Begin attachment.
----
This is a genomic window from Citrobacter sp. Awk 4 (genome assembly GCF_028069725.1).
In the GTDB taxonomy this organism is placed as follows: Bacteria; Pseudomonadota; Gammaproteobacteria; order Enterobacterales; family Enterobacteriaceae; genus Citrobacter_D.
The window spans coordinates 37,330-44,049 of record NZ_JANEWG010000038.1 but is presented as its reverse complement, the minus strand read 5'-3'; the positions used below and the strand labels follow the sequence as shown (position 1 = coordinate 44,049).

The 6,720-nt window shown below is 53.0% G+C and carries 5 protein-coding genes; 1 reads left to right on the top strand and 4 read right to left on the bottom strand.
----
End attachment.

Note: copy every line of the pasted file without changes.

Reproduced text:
This is a genomic window from Citrobacter sp. Awk 4 (genome assembly GCF_028069725.1).
In the GTDB taxonomy this organism is placed as follows: Bacteria; Pseudomonadota; Gammaproteobacteria; order Enterobacterales; family Enterobacteriaceae; genus Citrobacter_D.
The window spans coordinates 37,330-44,049 of record NZ_JANEWG010000038.1 but is presented as its reverse complement, the minus strand read 5'-3'; the positions used below and the strand labels follow the sequence as shown (position 1 = coordinate 44,049).

The 6,720-nt window shown below is 53.0% G+C and carries 5 protein-coding genes; 1 reads left to right on the top strand and 4 read right to left on the bottom strand.